Recently, I spoke to an immigrant from Brazil. He had a lot to say about moving and working in America. This bit touched a nerve and stuck with me:
“My first six months in this country were the worst six months in my entire career. I felt like a fraud. It feels like nobody wants you to succeed. They want to prove that just because you had success in other places, it doesn’t mean you will have success here. There is a pride here that America is a different game altogether. The way you talk and explain your ideas matters a lot. Unless we as an industry understand how to be more welcoming to foreigners, we will always lose six months to a year of their potential. The American market is so used to having people with good English and ready to work that they are not used to having to make a little effort to understand what people are trying to say. I tried to explain things in the first six months that people weren’t willing to try to understand. Partly, I couldn’t communicate [perfectly], but they didn’t listen, either.”
I have been in America for long enough to have been through the same and seen others go through the same. When I came here, I worked how I knew best but I understood long after, that in ways I had lost six months to a year of my potential while at school, trying to understand what works in America. I’m glad I had school to figure it all out, but it still makes me sad. My English was good to work, yet there was a lot I didn’t know and understand.
One of my professors probably didn’t appreciate me as a student in the class because I never asked for a meeting and I never updated about my assignments until they were done and submitted. The problem was that we were never expected to do that in India. We only always submitted assignments and that was the end of it. The fact that a different work relationship was expected of me was never communicated to me, and when I understood it, it was a bit late.
Another professor sat me down and explained to me why things I found astounding about people and society in this country were not uncommon at all. What I considered to be a “finding” wasn’t going to raise any eyebrows. What should and shouldn’t surprise me, where I should and shouldn’t waste my time asking questions was something that took me time to understand.
I can’t talk enough about the culture of networking here that remains a huge puzzle for me. The whole idea of meeting some stranger over coffee so that they would know of your existence and probably give you a job in the near future or some time down the lane sounded callous. The idea that I needed contacts in a newsroom and that my application was not good enough to stand on its own was something that I found humiliating because the Indian culture taught me it meant I was incompetent. I had to unlearn that and replace it with another lesson about America. The process of networking is based on an understanding that hiring someone through a recommendation or personal acquaintance means the new hire is more likely to be reliable and an asset to the team. It’s better than taking a chance on someone completely new, who nobody knows and you only guessed they’re good by interviewing them and looking at the work they curated for you.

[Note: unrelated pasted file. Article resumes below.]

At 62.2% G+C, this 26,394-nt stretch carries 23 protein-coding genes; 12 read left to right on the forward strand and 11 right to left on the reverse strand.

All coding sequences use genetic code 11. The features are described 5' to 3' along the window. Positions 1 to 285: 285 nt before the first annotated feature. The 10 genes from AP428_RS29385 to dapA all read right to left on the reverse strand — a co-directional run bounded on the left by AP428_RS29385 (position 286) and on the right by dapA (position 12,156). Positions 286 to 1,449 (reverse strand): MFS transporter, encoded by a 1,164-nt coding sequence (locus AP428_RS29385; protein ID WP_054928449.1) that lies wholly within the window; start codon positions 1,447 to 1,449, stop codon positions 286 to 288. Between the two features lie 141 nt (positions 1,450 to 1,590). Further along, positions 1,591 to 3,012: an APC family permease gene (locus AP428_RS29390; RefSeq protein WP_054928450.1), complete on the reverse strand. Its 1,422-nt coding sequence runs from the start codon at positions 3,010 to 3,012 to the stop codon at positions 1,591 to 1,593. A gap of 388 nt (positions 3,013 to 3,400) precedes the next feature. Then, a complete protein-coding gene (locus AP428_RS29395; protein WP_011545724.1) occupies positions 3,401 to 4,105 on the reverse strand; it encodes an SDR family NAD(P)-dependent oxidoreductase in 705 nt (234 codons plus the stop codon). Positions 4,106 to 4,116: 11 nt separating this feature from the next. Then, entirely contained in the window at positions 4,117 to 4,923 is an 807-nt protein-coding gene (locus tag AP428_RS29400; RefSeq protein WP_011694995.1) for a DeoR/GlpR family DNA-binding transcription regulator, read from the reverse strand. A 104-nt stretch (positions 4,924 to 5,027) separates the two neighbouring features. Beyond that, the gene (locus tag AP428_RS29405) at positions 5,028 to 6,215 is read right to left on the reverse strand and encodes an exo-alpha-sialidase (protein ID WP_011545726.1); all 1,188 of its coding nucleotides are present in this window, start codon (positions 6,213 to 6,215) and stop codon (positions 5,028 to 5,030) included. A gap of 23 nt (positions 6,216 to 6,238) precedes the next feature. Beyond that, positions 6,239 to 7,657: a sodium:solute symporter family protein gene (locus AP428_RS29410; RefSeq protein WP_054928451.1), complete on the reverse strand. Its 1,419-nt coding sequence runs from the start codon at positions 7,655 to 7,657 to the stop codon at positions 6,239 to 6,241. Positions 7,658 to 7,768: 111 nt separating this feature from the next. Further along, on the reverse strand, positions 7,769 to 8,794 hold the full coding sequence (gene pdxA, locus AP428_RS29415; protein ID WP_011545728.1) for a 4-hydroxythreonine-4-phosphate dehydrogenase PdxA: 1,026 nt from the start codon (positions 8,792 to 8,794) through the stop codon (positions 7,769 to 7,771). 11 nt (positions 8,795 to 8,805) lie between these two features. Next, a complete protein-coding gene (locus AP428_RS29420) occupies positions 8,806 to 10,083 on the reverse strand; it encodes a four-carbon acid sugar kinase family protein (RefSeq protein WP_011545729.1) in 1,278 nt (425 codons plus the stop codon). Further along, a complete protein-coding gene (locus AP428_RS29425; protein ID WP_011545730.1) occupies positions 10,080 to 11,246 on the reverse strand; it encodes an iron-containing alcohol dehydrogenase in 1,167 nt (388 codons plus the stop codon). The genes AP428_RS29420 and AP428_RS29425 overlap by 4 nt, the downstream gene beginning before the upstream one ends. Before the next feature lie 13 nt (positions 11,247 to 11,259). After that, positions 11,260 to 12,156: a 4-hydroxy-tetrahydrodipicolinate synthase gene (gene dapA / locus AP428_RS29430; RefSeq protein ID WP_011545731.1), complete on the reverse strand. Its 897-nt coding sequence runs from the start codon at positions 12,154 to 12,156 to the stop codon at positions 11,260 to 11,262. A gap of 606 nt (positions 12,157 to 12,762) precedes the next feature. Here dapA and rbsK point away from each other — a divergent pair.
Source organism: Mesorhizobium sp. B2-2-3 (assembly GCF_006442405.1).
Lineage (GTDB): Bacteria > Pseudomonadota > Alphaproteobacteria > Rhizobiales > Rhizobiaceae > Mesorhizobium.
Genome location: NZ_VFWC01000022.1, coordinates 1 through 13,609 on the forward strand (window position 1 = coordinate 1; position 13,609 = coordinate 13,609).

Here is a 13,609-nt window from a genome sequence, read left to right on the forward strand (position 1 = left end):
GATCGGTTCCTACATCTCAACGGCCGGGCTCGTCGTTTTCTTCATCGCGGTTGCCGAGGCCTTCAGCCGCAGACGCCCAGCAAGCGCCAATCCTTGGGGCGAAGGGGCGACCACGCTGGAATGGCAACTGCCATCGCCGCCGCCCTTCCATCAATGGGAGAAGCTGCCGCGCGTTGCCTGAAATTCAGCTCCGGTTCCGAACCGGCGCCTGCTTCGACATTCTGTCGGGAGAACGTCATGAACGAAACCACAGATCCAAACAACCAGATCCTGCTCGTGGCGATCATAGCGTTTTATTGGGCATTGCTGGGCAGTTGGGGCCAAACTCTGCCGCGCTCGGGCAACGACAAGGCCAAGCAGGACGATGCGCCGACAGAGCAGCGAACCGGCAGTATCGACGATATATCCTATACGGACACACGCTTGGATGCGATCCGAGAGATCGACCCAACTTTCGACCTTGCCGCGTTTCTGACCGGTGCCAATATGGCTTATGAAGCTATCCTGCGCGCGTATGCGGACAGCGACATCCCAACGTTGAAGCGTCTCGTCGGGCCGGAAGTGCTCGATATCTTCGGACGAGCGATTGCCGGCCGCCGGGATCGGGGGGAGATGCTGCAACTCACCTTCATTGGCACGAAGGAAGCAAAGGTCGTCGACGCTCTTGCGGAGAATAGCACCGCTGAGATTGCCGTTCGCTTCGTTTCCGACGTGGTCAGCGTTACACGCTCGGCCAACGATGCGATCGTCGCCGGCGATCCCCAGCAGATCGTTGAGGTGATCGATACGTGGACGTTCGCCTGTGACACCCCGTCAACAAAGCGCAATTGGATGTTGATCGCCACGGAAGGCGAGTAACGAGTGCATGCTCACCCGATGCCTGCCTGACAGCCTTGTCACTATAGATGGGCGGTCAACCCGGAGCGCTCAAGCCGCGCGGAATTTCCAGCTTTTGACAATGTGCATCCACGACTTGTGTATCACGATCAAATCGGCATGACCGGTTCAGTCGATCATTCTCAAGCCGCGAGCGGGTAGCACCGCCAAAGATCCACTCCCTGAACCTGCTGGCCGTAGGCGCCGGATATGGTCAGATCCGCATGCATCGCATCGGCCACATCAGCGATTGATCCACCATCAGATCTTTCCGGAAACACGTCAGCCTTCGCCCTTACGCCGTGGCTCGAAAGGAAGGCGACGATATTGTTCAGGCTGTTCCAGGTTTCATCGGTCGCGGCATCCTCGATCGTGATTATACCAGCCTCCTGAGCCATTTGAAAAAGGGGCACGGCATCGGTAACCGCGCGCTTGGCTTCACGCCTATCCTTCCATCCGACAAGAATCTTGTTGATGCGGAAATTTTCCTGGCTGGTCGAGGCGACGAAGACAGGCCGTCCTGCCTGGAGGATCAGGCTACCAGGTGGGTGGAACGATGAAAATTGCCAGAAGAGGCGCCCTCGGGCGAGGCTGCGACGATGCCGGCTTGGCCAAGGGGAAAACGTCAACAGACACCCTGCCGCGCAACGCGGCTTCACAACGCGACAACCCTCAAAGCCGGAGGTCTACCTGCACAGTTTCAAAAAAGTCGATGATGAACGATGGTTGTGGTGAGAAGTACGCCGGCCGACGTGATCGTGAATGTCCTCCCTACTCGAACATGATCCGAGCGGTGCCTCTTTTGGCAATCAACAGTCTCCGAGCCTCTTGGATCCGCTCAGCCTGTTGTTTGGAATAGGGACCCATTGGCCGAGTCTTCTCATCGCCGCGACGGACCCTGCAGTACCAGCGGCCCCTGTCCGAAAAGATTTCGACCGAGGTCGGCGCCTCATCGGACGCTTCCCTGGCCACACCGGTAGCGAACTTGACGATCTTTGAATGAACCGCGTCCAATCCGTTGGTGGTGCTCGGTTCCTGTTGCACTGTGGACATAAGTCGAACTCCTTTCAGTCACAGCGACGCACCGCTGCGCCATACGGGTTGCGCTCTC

The biggest hurdle is the visa issue. A lot of places which are right for you and which you’re right for won’t have you because of the paperwork you come with. Not going into why, how and the complexities, the bottom line is it is a setback. You may think you’re making real and concrete progress at work and in your career but you may be asked to look for a new job because of your visa status or you may be deprived of certain jobs because of it. It’s like starting from scratch every single time.
While I’m having a great time in this country and I’m happy it’s worked out, there have been big compromises. It’s also true that I felt like I had lost my step professionally. At times, I also felt like maybe I was wrong and I didn’t have what it takes to be a journalist. “You can’t do this here,” is something I heard many times. Maybe it’s also a New York thing but it’s true that America prides itself on being a different game altogether.
Honestly, it is.
What helps is going to school to soften the damage of the fall. It helps to talk to people. Don’t always go to them for work. If you’re anything like me, it’ll feel bad and you won’t get anything from it. The cold emails would feel weird but you’ll be surprised how open people are to listening how you’re doing at school, what projects you’re working on, the questions you’re struggling with. If you’re not at school, they would love to know about you, give you any advice or tips that they’ve found to be useful. If you think certain set of people can’t help you or understand where you’re coming from, then find the people who can. It might be a smaller set, but you know who to look at when you do.
Will it prevent you from losing that time to show potential? I don’t know. There are only ways I can imagine that I could have done differently. Maybe that’s the key. I’d like to be optimistic.